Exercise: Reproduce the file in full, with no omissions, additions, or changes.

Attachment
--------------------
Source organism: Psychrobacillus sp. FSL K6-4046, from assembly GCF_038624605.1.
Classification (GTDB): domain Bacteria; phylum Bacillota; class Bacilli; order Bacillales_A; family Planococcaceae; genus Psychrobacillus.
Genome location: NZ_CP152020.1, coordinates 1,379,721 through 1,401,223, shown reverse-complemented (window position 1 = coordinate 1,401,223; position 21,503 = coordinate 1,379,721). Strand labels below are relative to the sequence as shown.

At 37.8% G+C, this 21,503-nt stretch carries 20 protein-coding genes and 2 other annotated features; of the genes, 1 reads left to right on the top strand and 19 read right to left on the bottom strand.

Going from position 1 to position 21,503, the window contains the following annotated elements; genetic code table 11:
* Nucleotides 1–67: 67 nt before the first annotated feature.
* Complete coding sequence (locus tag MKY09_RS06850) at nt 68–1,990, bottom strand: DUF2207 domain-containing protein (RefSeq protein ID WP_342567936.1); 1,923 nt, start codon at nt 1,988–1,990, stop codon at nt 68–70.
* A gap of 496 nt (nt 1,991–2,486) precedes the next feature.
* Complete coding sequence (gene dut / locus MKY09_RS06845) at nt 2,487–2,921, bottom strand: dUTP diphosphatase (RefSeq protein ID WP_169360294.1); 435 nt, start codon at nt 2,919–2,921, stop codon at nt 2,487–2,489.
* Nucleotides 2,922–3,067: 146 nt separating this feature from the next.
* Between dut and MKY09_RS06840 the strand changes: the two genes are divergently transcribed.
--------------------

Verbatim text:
Source organism: Psychrobacillus sp. FSL K6-4046, from assembly GCF_038624605.1.
Classification (GTDB): domain Bacteria; phylum Bacillota; class Bacilli; order Bacillales_A; family Planococcaceae; genus Psychrobacillus.
Genome location: NZ_CP152020.1, coordinates 1,379,721 through 1,401,223, shown reverse-complemented (window position 1 = coordinate 1,401,223; position 21,503 = coordinate 1,379,721). Strand labels below are relative to the sequence as shown.

At 37.8% G+C, this 21,503-nt stretch carries 20 protein-coding genes and 2 other annotated features; of the genes, 1 reads left to right on the top strand and 19 read right to left on the bottom strand.

Going from position 1 to position 21,503, the window contains the following annotated elements; genetic code table 11:
* Nucleotides 1–67: 67 nt before the first annotated feature.
* Complete coding sequence (locus tag MKY09_RS06850) at nt 68–1,990, bottom strand: DUF2207 domain-containing protein (RefSeq protein ID WP_342567936.1); 1,923 nt, start codon at nt 1,988–1,990, stop codon at nt 68–70.
* A gap of 496 nt (nt 1,991–2,486) precedes the next feature.
* Complete coding sequence (gene dut / locus MKY09_RS06845) at nt 2,487–2,921, bottom strand: dUTP diphosphatase (RefSeq protein ID WP_169360294.1); 435 nt, start codon at nt 2,919–2,921, stop codon at nt 2,487–2,489.
* Nucleotides 2,922–3,067: 146 nt separating this feature from the next.
* Between dut and MKY09_RS06840 the strand changes: the two genes are divergently transcribed.